Privilege Non-Waiver Sticks; GC Avoids Grand Jury

By on August 8, 2018

August 8, 2018

Most federal courts reject a “selective-waiver doctrine,” which means that waiver to one is waiver to all. But a recent decision from the Fourth Circuit Court of Appeals precluded the DOJ from calling the general counsel of an unidentified corporation (the company and the GC’s identity are under seal) from calling the GC to testify before a grand jury, even though the information at issue had been previously disclosed to U.S. attorneys years before. Todd Presnell looks at the nuances of this decision in his blog, “Presnell on Privileges.” In deciding whether or not the agreement precluded the GC’s testimony, he explains, “the court did not apply privilege-waiver tenets (such as courts interpret the privilege narrowly), but rather bread-and-butter contract-interpretation principles.” The court’s rationale was based in part on public policy. A precedent that failed to legitimize a non-waiver agreement in the course of a government investigation would make companies in the future less likely to cooperate.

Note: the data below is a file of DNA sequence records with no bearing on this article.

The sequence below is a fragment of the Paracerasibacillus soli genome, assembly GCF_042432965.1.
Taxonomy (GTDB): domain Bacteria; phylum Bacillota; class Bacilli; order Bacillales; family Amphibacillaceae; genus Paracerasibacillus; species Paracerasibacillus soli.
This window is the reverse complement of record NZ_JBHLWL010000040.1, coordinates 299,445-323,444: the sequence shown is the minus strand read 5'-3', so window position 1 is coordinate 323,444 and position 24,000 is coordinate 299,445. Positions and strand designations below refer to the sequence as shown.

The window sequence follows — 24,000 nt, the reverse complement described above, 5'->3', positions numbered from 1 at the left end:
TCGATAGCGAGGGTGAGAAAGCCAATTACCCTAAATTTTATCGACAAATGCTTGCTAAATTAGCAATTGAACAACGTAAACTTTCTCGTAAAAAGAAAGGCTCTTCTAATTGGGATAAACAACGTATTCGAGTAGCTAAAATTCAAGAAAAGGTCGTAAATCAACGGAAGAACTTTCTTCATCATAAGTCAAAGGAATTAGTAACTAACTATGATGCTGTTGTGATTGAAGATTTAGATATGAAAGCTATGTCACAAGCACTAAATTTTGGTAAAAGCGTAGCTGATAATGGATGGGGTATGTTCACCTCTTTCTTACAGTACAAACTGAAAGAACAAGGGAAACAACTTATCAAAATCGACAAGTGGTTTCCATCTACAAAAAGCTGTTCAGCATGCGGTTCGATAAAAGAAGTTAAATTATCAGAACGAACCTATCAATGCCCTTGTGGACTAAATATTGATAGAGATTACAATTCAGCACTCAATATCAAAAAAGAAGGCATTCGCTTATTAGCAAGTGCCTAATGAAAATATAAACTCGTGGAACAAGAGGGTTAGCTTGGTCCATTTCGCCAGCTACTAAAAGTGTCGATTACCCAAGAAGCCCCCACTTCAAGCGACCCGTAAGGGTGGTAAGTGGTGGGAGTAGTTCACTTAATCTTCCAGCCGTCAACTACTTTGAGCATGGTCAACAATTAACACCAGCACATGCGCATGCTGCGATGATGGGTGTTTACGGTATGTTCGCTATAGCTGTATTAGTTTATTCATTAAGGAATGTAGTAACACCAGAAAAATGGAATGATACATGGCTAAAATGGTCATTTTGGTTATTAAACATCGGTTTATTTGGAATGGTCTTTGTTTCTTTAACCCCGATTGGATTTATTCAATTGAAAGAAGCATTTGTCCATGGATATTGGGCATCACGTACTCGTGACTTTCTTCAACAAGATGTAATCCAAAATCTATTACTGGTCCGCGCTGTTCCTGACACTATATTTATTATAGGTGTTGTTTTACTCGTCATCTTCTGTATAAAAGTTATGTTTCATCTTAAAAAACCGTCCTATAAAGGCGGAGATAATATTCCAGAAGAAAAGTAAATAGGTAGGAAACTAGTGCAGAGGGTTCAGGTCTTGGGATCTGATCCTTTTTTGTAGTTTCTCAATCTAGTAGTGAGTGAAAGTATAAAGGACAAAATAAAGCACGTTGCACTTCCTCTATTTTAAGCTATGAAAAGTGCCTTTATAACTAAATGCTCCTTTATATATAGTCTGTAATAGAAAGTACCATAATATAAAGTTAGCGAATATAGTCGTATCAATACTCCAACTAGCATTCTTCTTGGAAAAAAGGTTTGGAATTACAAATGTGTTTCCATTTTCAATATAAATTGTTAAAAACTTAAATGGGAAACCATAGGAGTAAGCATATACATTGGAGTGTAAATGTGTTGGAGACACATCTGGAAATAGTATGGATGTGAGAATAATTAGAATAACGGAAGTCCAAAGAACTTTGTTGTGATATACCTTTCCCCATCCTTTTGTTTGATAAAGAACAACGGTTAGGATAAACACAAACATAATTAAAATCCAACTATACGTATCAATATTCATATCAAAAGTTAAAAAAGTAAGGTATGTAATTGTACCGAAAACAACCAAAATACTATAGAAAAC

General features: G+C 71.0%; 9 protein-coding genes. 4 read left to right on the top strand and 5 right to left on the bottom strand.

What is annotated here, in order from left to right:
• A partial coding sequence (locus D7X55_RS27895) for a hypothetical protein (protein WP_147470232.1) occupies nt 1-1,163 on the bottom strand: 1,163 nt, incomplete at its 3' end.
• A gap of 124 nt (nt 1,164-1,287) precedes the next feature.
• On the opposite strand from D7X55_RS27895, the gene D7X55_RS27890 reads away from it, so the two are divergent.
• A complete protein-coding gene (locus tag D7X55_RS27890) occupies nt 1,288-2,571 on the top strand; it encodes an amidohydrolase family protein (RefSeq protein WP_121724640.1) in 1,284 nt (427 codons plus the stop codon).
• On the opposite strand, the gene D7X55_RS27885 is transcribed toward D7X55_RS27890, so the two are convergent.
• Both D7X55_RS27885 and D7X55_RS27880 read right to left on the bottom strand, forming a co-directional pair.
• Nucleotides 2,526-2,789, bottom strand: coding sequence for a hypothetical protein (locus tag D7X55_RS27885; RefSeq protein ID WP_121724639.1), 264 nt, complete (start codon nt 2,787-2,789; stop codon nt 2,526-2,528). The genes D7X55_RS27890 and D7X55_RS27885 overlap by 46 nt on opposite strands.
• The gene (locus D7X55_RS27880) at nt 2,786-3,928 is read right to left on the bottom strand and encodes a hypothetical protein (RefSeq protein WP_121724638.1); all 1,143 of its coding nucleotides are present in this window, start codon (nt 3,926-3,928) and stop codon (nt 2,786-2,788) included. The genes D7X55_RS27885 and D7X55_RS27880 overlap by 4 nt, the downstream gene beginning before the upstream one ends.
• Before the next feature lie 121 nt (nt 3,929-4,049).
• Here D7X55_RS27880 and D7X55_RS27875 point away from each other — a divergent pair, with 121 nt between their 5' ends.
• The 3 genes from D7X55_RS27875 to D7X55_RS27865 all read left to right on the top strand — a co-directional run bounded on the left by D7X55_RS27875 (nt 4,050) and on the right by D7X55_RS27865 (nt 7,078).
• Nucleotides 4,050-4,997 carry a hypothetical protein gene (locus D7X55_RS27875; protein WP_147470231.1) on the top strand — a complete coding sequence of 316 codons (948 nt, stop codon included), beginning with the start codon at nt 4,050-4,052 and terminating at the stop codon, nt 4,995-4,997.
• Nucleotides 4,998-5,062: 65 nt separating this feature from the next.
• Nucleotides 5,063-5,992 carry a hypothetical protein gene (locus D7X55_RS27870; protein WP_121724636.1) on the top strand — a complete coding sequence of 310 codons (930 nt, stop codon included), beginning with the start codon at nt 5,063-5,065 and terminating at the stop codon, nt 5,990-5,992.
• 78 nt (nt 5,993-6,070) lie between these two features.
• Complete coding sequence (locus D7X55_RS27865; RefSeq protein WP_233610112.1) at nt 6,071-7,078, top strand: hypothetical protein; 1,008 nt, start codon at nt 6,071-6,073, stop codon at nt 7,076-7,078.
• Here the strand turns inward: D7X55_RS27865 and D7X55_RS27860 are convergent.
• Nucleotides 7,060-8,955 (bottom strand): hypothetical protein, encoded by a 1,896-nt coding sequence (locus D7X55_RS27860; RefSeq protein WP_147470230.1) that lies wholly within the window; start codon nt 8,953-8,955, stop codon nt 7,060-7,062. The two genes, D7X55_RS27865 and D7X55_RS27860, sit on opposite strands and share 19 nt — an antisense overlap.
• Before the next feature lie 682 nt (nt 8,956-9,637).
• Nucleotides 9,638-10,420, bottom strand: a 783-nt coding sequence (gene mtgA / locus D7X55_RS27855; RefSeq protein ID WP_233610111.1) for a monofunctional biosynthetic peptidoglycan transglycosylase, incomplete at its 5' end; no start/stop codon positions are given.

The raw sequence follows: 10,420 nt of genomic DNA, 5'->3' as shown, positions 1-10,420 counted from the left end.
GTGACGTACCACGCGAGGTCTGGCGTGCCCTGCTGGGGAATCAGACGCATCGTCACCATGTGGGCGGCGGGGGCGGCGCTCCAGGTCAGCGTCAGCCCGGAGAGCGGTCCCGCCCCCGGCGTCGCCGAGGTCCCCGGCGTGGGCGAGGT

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Presnell on Privileges

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